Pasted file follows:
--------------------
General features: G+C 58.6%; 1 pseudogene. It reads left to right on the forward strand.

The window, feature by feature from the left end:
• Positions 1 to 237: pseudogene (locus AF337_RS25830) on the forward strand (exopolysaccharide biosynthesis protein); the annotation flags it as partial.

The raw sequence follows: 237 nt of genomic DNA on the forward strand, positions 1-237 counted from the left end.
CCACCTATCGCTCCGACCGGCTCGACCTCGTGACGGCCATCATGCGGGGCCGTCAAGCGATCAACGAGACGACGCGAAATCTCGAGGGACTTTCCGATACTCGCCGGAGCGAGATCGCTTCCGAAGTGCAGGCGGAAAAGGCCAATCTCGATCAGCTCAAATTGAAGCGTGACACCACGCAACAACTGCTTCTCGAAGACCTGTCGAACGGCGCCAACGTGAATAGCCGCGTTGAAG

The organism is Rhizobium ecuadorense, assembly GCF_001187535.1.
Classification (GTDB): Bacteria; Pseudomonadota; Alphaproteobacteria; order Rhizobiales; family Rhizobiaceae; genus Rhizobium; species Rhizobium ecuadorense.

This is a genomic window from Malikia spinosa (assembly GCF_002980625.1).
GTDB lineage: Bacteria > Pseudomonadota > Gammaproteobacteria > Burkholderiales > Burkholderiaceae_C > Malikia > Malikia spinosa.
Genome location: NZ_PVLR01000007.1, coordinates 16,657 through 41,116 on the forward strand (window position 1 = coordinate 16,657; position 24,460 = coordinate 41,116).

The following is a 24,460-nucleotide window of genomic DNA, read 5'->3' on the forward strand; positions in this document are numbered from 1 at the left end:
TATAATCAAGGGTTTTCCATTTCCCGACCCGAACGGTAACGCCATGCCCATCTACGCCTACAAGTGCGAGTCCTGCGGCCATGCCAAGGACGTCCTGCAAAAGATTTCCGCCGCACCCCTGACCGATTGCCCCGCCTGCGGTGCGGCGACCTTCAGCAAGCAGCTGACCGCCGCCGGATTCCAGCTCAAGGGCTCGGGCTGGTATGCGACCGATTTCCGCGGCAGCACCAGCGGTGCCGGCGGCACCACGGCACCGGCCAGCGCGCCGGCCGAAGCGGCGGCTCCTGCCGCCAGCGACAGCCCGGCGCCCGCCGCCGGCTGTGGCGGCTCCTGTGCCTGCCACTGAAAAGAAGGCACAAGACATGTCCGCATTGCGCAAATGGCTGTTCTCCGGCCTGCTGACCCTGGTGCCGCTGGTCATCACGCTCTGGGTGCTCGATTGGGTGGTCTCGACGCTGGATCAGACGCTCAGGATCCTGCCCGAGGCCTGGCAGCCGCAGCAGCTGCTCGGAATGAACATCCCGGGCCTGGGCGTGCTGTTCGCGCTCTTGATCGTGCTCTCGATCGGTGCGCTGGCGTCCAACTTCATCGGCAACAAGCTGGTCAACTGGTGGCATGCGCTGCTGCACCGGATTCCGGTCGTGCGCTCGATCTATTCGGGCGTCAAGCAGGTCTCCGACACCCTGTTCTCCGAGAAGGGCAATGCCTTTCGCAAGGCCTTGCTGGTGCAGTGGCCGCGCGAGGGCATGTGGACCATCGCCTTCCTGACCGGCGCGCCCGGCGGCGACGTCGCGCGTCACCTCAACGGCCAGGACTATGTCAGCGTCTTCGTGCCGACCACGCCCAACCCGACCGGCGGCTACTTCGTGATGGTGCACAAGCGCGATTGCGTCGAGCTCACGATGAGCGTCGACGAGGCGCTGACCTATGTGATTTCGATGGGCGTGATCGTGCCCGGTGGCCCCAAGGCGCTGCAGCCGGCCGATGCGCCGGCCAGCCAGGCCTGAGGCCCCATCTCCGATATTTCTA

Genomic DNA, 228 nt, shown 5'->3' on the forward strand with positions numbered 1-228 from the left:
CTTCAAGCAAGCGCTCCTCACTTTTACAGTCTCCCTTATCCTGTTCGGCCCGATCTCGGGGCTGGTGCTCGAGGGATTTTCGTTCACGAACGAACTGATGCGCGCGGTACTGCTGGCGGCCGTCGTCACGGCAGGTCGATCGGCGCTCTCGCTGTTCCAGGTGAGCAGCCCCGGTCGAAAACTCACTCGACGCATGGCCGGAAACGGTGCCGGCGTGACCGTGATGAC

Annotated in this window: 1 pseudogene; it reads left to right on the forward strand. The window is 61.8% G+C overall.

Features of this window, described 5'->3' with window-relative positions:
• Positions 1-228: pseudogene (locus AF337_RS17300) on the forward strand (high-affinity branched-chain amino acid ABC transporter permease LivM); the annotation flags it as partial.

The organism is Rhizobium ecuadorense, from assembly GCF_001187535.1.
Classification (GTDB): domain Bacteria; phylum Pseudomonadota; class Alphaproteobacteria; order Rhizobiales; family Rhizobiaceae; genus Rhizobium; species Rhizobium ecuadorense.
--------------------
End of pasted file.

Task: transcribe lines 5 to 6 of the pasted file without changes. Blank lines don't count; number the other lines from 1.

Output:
CCACCTATCGCTCCGACCGGCTCGACCTCGTGACGGCCATCATGCGGGGCCGTCAAGCGATCAACGAGACGACGCGAAATCTCGAGGGACTTTCCGATACTCGCCGGAGCGAGATCGCTTCCGAAGTGCAGGCGGAAAAGGCCAATCTCGATCAGCTCAAATTGAAGCGTGACACCACGCAACAACTGCTTCTCGAAGACCTGTCGAACGGCGCCAACGTGAATAGCCGCGTTGAAG

The organism is Rhizobium ecuadorense, assembly GCF_001187535.1.